Health officials want COVID tests positivity rate to fall below 3%
Michigan health officials have repeatedly said the positivity rate of COVID-19 tests in the state needs to remain below 3% to show that the spread of the virus is under control.
As of this weekend, the state’s 7-day moving average for COVID tests positivity rate was 13.21%, far higher than where state health officials want it to be. Michigan’s COVID tests positivity rate has not been below 3% since early October.
Gov. Gretchen Whitmer noted in an interview with Local 4 that the 3% benchmark will be important in deciding when to lift new COVID restrictions that go into effect this week. Whitmer said the positivity rate will have to fall below 3% during the three-week period of stricter measures to stop the spread before restrictions could be lifted.
Michigan coronavirus headlines:
7,458 new COVID cases reported Tuesday
The number of confirmed cases of the coronavirus (COVID-19) in Michigan has risen to 272,034 as of Tuesday, including 8,128 deaths, state officials report.
Tuesday’s update represents 7,458 new cases and 79 additional deaths, 24 from vital records. On Monday, the state reported 264,576 total cases and 8,049 deaths.
New COVID-19 cases and deaths continue to rise in Michigan. Testing has increased in recent weeks, with more than 45,000 diagnostic tests reported per day, but the positive rate has increased to above 13% over the last week. Hospitalizations (view data below) have increased steadily for the last five weeks, including upticks in critical care and ventilator use.
Michigan’s 7-day moving average for daily cases was 6,825 on Monday, the highest it has ever been. The 7-day death average was 55, the highest since May. The state’s fatality rate is 3.0%. The state also reports “active cases,” which were listed at 117,700 on Monday, near its highest mark on record. More than 138,800 have recovered in Michigan.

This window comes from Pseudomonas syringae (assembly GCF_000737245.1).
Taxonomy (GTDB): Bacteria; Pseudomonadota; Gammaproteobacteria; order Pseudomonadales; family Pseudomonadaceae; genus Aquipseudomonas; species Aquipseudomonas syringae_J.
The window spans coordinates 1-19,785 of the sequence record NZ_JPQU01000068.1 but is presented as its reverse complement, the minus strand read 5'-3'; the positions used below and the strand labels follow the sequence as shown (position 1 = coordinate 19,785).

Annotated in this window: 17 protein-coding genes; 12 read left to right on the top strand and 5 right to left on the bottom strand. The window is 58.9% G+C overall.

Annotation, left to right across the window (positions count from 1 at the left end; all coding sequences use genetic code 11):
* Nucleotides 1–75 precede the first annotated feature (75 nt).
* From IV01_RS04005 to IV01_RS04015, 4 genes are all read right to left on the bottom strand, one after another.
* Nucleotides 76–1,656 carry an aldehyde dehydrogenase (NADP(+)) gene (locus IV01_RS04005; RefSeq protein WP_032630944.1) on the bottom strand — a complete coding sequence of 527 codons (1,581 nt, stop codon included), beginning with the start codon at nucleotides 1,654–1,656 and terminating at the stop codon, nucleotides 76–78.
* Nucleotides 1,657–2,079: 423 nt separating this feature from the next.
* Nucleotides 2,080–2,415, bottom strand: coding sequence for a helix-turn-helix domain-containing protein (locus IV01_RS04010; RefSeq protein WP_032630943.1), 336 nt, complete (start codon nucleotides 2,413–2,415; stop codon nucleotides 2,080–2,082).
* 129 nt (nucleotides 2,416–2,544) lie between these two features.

Copyright 2020 by WDIV ClickOnDetroit - All rights reserved.
On December 18, 2020, the Michigan Department of Health and Human Services (MDHHS) issued an emergency epidemic order rolling back some of the restrictions previously in place for Michigan businesses. The most significant changes include the reopening of “Lower Risk Recreational Facilities” like bowling alleys and casinos, and the resumption of in-person high school classes.
The following are critical takeaways for employers regarding the order:
Face Mask Requirements Remain the Same
- Face masks continue to be required for gatherings of any kind. This includes requiring businesses, organizations, offices, and transportation providers to deny entry or service to those who refuse to wear a face mask. Those responsible for ensuring face masks are worn at entry should not assume those who are not wearing a face mask cannot medically tolerate it and seek, at a minimum, verbal confirmation.
- Children in child care organizations or camps must wear a face mask if they are: two years of age or older on provided transportation; four years or older in indoor hallways and common areas; and five years and older in classrooms or other indoor settings.
- Exceptions to the face mask requirement include those who: cannot medically tolerate one; are younger than age five outside of a childcare organization; are eating or drinking while seated at a food service establishment or at a private residence; are exercising outdoors and able to consistently maintain six feet of distance; are receiving a medical service for which removal is necessary; are asked to temporarily remove a face mask for identification purposes; are communicating with someone who is deaf, deafblind, or hard of hearing and whose ability to see the mouth is essential to communication; are at a polling place for purposes of voting in an election; are engaged in religious services; or are giving a speech for broadcast or to an audience.
General Gathering Requirements Remain the Same
- Indoor gatherings are prohibited at non-residential venues.
- For outdoor gatherings, no more than 25 people from no more than three households may gather.
- The limitations do not apply to: certain temporary gatherings in a shared space such as at airports, food establishments, malls, or on public transportation; workplace gatherings consistent with the MIOSHA Emergency Rules; voting activities; education and child care facilities; obtaining medical treatment; funerals (but no more than 25 people), and residential care facilities.
Gatherings at “Lower Risk Recreational Facilities” are Permitted